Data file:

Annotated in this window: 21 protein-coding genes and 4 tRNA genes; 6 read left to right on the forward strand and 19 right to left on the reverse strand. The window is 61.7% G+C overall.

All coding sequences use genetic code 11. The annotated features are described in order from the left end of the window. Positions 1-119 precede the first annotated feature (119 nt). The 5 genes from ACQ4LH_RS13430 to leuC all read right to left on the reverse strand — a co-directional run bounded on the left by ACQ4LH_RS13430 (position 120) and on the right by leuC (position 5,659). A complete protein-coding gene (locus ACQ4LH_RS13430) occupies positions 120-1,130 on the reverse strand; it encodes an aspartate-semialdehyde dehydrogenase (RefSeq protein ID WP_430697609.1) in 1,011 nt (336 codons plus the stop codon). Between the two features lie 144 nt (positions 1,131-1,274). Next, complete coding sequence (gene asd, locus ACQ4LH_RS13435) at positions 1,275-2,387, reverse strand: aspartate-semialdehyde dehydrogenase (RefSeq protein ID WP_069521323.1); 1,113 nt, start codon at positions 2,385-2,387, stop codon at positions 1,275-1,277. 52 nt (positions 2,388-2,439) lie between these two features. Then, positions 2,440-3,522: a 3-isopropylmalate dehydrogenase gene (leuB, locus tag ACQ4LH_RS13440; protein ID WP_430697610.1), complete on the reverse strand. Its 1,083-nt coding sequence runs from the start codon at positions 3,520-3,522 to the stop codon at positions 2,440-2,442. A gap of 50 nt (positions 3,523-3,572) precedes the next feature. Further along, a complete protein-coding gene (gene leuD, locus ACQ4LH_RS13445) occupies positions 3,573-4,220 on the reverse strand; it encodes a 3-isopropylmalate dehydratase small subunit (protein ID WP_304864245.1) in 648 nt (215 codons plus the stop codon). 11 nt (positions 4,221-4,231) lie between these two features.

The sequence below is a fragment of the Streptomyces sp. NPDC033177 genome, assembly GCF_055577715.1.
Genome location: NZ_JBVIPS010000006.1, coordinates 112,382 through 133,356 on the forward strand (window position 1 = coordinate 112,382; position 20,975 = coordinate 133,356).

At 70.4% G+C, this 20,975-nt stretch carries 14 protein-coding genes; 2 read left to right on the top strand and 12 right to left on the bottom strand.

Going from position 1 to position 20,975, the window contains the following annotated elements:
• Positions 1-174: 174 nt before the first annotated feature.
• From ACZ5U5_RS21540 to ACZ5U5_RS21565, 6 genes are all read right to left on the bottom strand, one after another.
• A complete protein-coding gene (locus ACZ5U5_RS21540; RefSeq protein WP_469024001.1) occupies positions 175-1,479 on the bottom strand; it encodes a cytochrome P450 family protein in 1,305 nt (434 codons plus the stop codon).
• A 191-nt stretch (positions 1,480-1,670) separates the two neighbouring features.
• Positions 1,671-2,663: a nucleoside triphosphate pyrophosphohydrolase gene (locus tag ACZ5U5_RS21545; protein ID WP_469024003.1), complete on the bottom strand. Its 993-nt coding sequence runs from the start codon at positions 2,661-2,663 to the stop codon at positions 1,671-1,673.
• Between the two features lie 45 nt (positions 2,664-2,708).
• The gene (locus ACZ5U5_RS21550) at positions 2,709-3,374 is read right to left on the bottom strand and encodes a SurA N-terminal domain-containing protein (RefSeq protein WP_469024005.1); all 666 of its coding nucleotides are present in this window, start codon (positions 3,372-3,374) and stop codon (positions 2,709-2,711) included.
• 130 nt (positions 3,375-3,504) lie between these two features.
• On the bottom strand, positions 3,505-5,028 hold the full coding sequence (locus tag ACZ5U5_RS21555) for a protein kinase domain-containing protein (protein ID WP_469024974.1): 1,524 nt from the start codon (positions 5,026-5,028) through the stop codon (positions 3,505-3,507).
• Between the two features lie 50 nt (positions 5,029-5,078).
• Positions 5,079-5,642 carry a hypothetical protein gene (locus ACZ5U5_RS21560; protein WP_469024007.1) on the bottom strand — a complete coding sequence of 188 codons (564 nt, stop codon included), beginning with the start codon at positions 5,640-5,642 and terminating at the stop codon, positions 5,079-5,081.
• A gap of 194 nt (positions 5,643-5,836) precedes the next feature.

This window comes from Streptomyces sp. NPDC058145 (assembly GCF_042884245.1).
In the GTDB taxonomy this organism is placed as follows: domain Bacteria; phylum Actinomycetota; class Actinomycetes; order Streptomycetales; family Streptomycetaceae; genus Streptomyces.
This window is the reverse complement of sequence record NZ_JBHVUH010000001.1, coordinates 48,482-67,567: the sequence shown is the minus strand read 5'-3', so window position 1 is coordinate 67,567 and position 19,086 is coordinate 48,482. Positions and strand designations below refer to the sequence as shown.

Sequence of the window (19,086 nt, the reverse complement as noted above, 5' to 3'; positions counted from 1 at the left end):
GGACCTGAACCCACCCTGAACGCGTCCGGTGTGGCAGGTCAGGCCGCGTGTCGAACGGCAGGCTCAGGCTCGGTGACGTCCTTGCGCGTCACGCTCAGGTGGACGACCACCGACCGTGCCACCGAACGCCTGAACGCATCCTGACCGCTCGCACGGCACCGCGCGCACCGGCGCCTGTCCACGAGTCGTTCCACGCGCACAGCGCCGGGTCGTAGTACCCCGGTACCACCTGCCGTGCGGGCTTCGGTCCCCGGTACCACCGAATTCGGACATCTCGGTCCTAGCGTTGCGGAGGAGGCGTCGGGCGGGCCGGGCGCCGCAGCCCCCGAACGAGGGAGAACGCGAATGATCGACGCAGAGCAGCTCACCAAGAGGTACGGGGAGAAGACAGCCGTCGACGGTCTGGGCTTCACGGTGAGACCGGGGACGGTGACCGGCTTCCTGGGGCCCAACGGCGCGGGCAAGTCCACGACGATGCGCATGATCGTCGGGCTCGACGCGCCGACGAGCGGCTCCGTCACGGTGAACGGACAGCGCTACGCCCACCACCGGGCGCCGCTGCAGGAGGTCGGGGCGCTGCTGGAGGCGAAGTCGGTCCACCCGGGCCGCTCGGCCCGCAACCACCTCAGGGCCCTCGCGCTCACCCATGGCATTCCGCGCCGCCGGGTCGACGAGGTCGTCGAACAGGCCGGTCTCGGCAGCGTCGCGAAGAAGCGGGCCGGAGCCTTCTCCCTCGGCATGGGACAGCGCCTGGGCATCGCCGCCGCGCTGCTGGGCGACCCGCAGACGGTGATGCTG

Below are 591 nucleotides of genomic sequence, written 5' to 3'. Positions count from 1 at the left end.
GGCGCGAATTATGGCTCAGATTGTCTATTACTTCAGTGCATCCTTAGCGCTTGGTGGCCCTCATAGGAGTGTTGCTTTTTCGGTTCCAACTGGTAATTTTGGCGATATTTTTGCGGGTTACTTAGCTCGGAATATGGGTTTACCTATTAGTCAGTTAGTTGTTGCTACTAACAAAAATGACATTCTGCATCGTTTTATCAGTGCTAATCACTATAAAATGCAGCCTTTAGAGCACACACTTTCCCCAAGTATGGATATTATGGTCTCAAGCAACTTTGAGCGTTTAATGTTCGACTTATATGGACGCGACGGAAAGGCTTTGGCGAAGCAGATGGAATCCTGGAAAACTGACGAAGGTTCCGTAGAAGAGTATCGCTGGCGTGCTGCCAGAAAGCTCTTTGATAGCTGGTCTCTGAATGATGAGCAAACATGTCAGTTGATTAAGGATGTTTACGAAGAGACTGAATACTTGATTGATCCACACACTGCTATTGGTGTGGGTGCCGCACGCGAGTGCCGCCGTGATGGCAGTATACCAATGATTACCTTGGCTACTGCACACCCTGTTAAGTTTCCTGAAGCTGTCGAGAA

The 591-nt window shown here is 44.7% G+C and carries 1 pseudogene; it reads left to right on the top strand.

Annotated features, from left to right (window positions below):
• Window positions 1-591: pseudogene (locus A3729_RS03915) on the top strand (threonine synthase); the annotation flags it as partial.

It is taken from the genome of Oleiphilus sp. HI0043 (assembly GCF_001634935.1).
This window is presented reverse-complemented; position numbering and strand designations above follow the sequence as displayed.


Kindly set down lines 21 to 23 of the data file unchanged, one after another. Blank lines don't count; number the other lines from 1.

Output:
This window is the reverse complement of sequence record NZ_JBHVUH010000001.1, coordinates 48,482-67,567: the sequence shown is the minus strand read 5'-3', so window position 1 is coordinate 67,567 and position 19,086 is coordinate 48,482. Positions and strand designations below refer to the sequence as shown.

Sequence of the window (19,086 nt, the reverse complement as noted above, 5' to 3'; positions counted from 1 at the left end):
GGACCTGAACCCACCCTGAACGCGTCCGGTGTGGCAGGTCAGGCCGCGTGTCGAACGGCAGGCTCAGGCTCGGTGACGTCCTTGCGCGTCACGCTCAGGTGGACGACCACCGACCGTGCCACCGAACGCCTGAACGCATCCTGACCGCTCGCACGGCACCGCGCGCACCGGCGCCTGTCCACGAGTCGTTCCACGCGCACAGCGCCGGGTCGTAGTACCCCGGTACCACCTGCCGTGCGGGCTTCGGTCCCCGGTACCACCGAATTCGGACATCTCGGTCCTAGCGTTGCGGAGGAGGCGTCGGGCGGGCCGGGCGCCGCAGCCCCCGAACGAGGGAGAACGCGAATGATCGACGCAGAGCAGCTCACCAAGAGGTACGGGGAGAAGACAGCCGTCGACGGTCTGGGCTTCACGGTGAGACCGGGGACGGTGACCGGCTTCCTGGGGCCCAACGGCGCGGGCAAGTCCACGACGATGCGCATGATCGTCGGGCTCGACGCGCCGACGAGCGGCTCCGTCACGGTGAACGGACAGCGCTACGCCCACCACCGGGCGCCGCTGCAGGAGGTCGGGGCGCTGCTGGAGGCGAAGTCGGTCCACCCGGGCCGCTCGGCCCGCAACCACCTCAGGGCCCTCGCGCTCACCCATGGCATTCCGCGCCGCCGGGTCGACGAGGTCGTCGAACAGGCCGGTCTCGGCAGCGTCGCGAAGAAGCGGGCCGGAGCCTTCTCCCTCGGCATGGGACAGCGCCTGGGCATCGCCGCCGCGCTGCTGGGCGACCCGCAGACGGTGATGCTG